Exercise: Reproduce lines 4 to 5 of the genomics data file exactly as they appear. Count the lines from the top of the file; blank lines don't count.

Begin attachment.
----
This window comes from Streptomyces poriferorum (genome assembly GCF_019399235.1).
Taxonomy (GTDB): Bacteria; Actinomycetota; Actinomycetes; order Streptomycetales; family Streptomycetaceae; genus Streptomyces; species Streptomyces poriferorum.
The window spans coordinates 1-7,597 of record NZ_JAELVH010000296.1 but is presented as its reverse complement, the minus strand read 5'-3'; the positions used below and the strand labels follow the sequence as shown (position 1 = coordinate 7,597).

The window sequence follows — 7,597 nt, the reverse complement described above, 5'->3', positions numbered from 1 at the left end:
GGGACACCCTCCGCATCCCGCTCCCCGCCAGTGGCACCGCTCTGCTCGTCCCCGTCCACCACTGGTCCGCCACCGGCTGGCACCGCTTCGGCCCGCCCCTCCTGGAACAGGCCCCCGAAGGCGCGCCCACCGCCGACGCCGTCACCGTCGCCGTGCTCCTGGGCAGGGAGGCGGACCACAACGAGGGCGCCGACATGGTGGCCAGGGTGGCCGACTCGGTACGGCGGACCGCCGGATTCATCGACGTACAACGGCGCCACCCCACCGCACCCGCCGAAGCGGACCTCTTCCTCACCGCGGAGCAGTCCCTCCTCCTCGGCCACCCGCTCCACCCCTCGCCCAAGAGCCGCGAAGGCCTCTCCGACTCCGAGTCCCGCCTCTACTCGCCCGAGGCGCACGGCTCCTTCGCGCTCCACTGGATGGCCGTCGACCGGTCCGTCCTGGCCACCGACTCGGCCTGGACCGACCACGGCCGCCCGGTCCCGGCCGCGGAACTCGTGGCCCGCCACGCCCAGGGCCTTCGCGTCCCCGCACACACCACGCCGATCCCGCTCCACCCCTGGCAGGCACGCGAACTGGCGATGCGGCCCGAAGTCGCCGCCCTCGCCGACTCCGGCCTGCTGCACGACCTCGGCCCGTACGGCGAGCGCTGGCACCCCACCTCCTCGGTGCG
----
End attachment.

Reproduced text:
The window sequence follows — 7,597 nt, the reverse complement described above, 5'->3', positions numbered from 1 at the left end:
GGGACACCCTCCGCATCCCGCTCCCCGCCAGTGGCACCGCTCTGCTCGTCCCCGTCCACCACTGGTCCGCCACCGGCTGGCACCGCTTCGGCCCGCCCCTCCTGGAACAGGCCCCCGAAGGCGCGCCCACCGCCGACGCCGTCACCGTCGCCGTGCTCCTGGGCAGGGAGGCGGACCACAACGAGGGCGCCGACATGGTGGCCAGGGTGGCCGACTCGGTACGGCGGACCGCCGGATTCATCGACGTACAACGGCGCCACCCCACCGCACCCGCCGAAGCGGACCTCTTCCTCACCGCGGAGCAGTCCCTCCTCCTCGGCCACCCGCTCCACCCCTCGCCCAAGAGCCGCGAAGGCCTCTCCGACTCCGAGTCCCGCCTCTACTCGCCCGAGGCGCACGGCTCCTTCGCGCTCCACTGGATGGCCGTCGACCGGTCCGTCCTGGCCACCGACTCGGCCTGGACCGACCACGGCCGCCCGGTCCCGGCCGCGGAACTCGTGGCCCGCCACGCCCAGGGCCTTCGCGTCCCCGCACACACCACGCCGATCCCGCTCCACCCCTGGCAGGCACGCGAACTGGCGATGCGGCCCGAAGTCGCCGCCCTCGCCGACTCCGGCCTGCTGCACGACCTCGGCCCGTACGGCGAGCGCTGGCACCCCACCTCCTCGGTGCG